When Opportunity Stops Knocking
Life is not linear. This is a quick realization for nearly every adult, as the journey of life winds around, creating an intricate web of experiences that looks far different than the envisioned straight line. What causes this? Are we so terrible at geometry that we cannot follow a line? Opportunity is the culprit. As opportunities arise, if they are an improvement over the current situation, we take them.
Opportunities fall on us from every direction—the opportunity to assist a new project at work, the opportunity to stop at Starbucks before an early meeting, the opportunity to have children, the opportunity to accept a new job, the opportunity to make more money. Big or small, these opportunities slowly wind our lives in new directions.
But sometimes opportunities seem to stop knocking.
Let’s assume you have a job. It may not be your dream job yet, but it pays the bills. You are able to go in, complete your work, and go home. In this moment opportunities aren’t arising. Maybe you were even overlooked for one. Day after day, it becomes the same. Mundane. Boring. Your body and mind on autopilot. If there are opportunities, perhaps they aren’t in line with point B—the big dream you want to achieve in life. You want to move closer to the dream, but you feel further than when you started. Or maybe you were on track toward the dream, but have become so stagnant you struggle to catch a break. Point B looks more like a fantasy.
There will come a time when opportunities must be created, not just accepted. Creation cannot happen without a little creativity, so let’s get creative.
Ask yourself these questions (and write down your thoughts):
- What do people always ask you for help with?
- What new skills or experience could help you get to point B?
- What resources do you already have in place that could be beneficial?
Did you write down your initial answers? Now let’s break down each question.
People naturally seek others who have expertise beyond their own on a given topic. This is done with advanced problems like asking a doctor their medical opinion. But more often we ask simple things of the people around us. It is in these smaller questions that we find hidden opportunity.
Typical skills like playing an instrument, sports aptitude, or cooking are easily recognized and used to create opportunity. When you are very good at something that is not a typical “skill”, it almost seems second nature to you and goes unnoticed. It seems so basic, everyone else must already be good at it. Are you using all of the tools in your wheelhouse?
Take PowerPoint for example—presenters of all types flock to the program to create presentations. We have all seen presenters click through boring slide after slide. People who are talented at creating compelling slides can easily overlook the ability, or the monetary value of the skill. People will pay to be taught these techniques (I’ve seen it done). They desire the ability to make slides captivating and memorable, not witness a tutorial of the program.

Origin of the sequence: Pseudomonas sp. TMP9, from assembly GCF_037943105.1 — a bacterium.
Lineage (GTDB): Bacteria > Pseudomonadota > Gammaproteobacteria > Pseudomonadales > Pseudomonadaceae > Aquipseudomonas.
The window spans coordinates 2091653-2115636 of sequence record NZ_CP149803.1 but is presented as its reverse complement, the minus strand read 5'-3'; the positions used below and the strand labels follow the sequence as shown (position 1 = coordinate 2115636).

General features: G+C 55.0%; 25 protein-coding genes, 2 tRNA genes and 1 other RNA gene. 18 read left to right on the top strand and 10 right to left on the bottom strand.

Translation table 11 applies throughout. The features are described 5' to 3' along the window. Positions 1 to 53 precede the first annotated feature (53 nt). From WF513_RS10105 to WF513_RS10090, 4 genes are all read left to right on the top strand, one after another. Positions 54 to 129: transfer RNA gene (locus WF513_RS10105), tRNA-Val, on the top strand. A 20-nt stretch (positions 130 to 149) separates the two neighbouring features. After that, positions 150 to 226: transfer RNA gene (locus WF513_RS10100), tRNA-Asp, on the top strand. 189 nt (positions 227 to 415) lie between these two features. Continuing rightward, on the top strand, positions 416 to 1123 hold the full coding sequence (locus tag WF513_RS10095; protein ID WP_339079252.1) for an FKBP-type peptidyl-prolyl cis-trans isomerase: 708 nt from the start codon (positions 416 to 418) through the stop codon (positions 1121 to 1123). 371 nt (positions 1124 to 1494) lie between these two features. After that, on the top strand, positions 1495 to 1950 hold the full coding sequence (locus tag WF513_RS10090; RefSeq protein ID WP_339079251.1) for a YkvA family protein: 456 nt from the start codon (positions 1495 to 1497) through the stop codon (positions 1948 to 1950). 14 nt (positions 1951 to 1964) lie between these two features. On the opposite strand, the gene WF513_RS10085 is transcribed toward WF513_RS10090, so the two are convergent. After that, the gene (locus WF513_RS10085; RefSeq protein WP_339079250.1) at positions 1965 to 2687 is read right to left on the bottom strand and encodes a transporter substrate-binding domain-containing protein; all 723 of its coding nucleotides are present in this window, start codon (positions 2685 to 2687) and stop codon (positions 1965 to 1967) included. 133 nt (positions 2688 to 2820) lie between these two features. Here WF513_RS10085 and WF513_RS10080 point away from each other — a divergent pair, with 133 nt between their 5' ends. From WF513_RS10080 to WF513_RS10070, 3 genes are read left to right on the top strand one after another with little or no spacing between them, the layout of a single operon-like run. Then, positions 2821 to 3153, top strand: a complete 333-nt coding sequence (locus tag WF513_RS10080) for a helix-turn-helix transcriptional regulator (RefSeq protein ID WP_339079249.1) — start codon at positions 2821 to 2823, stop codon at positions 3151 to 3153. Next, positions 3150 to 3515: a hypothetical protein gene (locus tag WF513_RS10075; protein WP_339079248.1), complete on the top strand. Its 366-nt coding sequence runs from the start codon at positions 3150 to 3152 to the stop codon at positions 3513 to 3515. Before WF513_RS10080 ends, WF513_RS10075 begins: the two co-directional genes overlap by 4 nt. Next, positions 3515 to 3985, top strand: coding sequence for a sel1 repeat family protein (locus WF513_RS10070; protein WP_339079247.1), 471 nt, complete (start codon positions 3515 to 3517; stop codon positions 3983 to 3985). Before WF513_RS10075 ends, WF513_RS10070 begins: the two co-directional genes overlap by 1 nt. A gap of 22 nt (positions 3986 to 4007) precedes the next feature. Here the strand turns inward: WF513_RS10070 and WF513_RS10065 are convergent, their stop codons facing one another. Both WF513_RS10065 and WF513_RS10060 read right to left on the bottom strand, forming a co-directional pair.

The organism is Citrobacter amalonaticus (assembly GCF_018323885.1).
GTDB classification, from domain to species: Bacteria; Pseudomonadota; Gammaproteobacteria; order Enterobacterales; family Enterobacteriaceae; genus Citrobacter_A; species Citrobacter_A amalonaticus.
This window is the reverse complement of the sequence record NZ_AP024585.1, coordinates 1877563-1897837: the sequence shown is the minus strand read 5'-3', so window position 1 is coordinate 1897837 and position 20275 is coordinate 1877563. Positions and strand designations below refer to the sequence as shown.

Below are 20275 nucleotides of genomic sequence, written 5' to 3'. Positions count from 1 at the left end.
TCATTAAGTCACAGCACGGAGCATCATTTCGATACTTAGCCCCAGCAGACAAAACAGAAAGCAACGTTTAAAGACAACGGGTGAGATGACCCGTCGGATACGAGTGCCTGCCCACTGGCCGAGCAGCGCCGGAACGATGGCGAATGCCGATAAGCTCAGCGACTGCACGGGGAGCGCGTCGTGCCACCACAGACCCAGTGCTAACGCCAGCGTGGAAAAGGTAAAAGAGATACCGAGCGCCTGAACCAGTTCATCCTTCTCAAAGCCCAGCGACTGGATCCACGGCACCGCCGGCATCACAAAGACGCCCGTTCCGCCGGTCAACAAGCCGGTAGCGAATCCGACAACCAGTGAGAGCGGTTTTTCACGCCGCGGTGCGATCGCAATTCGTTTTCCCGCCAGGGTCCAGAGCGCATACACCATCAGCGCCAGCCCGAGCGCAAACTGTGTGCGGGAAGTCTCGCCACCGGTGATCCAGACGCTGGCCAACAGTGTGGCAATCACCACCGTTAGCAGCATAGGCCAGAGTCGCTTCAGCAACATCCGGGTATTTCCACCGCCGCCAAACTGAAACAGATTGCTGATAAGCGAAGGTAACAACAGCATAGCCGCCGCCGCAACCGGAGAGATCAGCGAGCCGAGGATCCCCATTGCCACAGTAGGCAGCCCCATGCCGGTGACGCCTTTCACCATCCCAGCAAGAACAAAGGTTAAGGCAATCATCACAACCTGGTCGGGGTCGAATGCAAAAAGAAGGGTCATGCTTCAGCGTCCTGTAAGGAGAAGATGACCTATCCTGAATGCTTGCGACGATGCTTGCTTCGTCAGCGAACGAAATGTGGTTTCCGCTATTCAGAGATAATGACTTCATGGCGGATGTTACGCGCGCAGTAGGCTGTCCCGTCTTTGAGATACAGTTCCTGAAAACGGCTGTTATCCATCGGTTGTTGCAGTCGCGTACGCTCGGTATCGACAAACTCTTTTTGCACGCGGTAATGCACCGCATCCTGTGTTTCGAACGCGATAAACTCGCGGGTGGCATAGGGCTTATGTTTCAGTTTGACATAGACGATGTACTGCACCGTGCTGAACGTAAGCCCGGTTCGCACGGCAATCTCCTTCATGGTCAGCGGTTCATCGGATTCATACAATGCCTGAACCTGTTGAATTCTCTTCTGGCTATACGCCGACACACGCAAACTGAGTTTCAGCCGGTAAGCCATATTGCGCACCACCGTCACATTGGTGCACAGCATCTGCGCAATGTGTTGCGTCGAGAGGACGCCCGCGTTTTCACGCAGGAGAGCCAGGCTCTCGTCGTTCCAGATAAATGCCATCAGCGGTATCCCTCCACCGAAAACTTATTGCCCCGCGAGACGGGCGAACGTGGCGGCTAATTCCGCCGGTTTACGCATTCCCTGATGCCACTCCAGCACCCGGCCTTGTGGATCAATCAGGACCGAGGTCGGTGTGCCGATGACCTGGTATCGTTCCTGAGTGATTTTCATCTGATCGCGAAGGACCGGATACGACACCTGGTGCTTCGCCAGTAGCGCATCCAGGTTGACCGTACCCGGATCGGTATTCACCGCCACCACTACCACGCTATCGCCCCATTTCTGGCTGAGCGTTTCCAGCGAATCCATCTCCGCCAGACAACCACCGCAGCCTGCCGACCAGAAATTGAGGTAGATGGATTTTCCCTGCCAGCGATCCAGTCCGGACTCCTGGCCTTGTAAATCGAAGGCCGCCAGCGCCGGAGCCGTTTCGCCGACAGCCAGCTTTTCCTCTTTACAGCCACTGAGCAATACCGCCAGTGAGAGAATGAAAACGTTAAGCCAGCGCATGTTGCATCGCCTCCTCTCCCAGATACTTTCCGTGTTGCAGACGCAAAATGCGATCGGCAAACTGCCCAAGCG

Once you determine what people already seek your help with, then consider what you need.
If you have taken a non-traditional path to point B, what could make it more attainable? If point B is a job in an industry different than you have worked previously, list competencies are you lacking. If you wish to start your own business, list the top skills you have not developed but will definitely need. This is about you. Be honest with yourself and break it down into basic job functions.
Once you know what you need, you can shift your focus to finding correlations between hidden skills (what you already have but did not realize) and underdeveloped skills (what you need to get you closer to point B). How can you bridge the gap, using your hidden skills to create opportunity? This may instantly come to mind, but if not, examine your answers to the third question. By including available resources in the thought process, you can evaluate holistically.
Imagine your point B is to be hired as an event planner, but you have little event planning experience. Instead, everyone comes to you for budget advice because you are financially savvy. Bridging the gap does not seem as easy, but as mentioned earlier, creating opportunity requires a little creativity. Plan an event around budgeting! There are many people that struggle with money. Use that to plan a budgeting workshop, which doubles as real-life event planning experience.
If you’re thinking, “but I don’t have the necessary resources (money, location, etc.),” this is a common roadblock. The third question was about resources, so let’s dig deeper. Resources include physical things you have on hand, people you know, and even group affiliations. Just like hidden skills, hidden resources exist. Pose the event proposition to a local church or public library. These are resources you have too, which have a location and could provide basic supplies. If they cannot pay you, remember that your goal was to create opportunity moving you toward point B, which is valuable payment.
Personally, as an Apple enthusiast I am continually asked questions about device operation and the cloud. This hidden skill originally went unnoticed, but once pointed out, I began to realize the value behind it. Wanting to gain consulting experience to move me toward my point B, I used my skill by teaching iPad classes for the community. Later, it evolved into private consulting for area businesses, which was the competency I sought at the start! This was my first big step toward point B, and it even created a monetary gain as a bonus.
When opportunity stops knocking, what choice will you make? Will you become complacent? If you knock, opportunity will answer.
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